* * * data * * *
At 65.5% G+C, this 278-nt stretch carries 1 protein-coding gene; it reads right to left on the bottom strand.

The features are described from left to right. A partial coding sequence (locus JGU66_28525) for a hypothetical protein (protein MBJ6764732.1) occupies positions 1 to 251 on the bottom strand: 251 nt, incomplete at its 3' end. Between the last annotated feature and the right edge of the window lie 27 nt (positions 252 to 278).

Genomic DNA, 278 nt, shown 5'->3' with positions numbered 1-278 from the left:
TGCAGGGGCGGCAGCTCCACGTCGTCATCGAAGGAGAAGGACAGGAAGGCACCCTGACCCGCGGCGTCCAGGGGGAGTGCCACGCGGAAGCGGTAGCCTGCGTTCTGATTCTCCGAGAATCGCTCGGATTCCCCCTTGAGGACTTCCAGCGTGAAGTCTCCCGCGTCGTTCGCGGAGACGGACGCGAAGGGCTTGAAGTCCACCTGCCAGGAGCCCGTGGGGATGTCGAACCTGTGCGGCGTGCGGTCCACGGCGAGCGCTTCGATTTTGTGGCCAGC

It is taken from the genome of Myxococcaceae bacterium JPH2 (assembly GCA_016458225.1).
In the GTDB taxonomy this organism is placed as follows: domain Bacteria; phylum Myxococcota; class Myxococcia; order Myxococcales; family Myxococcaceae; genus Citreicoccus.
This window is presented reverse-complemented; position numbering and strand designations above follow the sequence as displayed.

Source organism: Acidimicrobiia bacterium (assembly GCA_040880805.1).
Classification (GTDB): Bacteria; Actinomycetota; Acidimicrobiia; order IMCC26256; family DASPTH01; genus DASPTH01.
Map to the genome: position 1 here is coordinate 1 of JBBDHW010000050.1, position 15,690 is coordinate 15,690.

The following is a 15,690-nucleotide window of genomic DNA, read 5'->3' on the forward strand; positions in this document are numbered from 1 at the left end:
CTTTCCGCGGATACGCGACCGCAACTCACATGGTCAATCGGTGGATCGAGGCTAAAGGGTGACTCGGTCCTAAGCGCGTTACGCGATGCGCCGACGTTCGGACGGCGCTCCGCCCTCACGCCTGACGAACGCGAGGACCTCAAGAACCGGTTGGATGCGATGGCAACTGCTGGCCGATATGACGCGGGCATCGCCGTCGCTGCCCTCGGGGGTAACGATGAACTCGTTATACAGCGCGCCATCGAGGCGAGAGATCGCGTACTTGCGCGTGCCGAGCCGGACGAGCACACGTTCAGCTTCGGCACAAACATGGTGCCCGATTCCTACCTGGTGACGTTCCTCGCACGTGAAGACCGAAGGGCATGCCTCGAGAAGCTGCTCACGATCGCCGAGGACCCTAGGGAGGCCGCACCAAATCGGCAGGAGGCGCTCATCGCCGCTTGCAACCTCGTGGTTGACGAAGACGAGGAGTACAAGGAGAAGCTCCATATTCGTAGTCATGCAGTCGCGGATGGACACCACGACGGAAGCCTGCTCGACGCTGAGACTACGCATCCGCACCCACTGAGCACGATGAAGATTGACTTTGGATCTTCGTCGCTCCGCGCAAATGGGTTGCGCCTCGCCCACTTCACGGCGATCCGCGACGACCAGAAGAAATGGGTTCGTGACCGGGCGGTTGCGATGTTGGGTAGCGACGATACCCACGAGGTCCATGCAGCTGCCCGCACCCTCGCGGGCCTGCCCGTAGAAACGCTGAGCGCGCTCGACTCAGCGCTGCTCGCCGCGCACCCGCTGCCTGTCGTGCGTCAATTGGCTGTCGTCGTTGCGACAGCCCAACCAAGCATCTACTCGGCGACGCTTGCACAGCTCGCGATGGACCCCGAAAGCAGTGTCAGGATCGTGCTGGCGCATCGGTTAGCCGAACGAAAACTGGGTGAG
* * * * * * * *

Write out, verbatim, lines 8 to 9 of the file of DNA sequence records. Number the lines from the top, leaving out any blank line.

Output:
Source organism: Acidimicrobiia bacterium (assembly GCA_040880805.1).
Classification (GTDB): Bacteria; Actinomycetota; Acidimicrobiia; order IMCC26256; family DASPTH01; genus DASPTH01.